So it’s not hard to see that misunderstandings will be inevitable and a certain degree of paranoia will definitely set in. In fact, your friends are sure to become convinced everything you write is about them personally. Oh sure, maybe you’ve used different details (like age, gender, geographical location, profession, background, ethnicity, species of house pet, and everything that happened) but really it has to be about them. They might as well have told the story themselves about themselves. And sometimes they do.

But more often they don’t. Because if they had, they’d understand that a good story is like an exotic bird. It’s nice to look at for a while, but how much more wonderful would it be to watch it fly out of your house and into someone else’s, then, squawking, fly into another house and another house until the entire block is pissed off and lights are coming on and maybe somebody throws a shoe and shatters his own windowpane and then the baby starts crying and somebody says I never loved you while standing at the sink and everyone winds up having an affair and life is changed forever. You story did that. So you don’t really have a choice. You have to tell it because what else could have such a remarkable effect? It’s magic. The Resplendent Quetzal has to fly.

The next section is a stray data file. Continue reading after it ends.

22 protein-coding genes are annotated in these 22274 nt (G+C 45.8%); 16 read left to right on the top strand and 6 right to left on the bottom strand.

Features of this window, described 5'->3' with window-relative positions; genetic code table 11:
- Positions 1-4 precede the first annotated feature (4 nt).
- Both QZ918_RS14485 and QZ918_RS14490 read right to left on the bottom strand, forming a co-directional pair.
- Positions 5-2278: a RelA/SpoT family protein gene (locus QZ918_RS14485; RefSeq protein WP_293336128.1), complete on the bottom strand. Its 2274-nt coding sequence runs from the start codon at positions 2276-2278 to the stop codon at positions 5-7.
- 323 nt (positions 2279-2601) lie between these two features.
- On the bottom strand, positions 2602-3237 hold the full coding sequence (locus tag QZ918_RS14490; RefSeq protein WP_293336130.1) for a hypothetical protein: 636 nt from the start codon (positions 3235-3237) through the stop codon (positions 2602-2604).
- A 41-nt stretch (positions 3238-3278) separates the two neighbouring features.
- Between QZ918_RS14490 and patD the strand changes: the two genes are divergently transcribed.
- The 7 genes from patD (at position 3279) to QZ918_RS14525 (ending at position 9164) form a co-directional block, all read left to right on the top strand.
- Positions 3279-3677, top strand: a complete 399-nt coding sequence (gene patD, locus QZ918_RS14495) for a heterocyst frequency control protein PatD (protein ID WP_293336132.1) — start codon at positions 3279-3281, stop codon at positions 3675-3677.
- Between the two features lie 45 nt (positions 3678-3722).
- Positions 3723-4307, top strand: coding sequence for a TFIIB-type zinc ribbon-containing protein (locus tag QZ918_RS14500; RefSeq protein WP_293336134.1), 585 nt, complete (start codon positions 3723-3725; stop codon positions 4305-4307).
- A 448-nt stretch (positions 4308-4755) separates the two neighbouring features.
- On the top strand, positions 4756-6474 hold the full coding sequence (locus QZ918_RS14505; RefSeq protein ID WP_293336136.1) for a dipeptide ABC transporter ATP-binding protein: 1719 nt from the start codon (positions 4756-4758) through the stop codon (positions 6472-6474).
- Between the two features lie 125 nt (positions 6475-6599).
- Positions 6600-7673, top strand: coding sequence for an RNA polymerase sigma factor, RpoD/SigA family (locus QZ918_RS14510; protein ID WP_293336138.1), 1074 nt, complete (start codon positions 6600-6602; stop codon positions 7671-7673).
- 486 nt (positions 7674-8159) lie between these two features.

Then again, if the story is completely unbelievable—even if it really happened—certain steps must be taken. Say, for example, you have a friend who wins an absurd amount of money in a poker game he should never have been playing. The amount he wins is so large that he fears for his life. But that’s not what makes the story great. The great part is that he had an immense amount of student loan debt, the sort that if he worked long hours for most of his life and never took a vacation or retired, he still wouldn’t be able to get out from under it. And a single poker game put him in a position to eventually pay the whole thing off.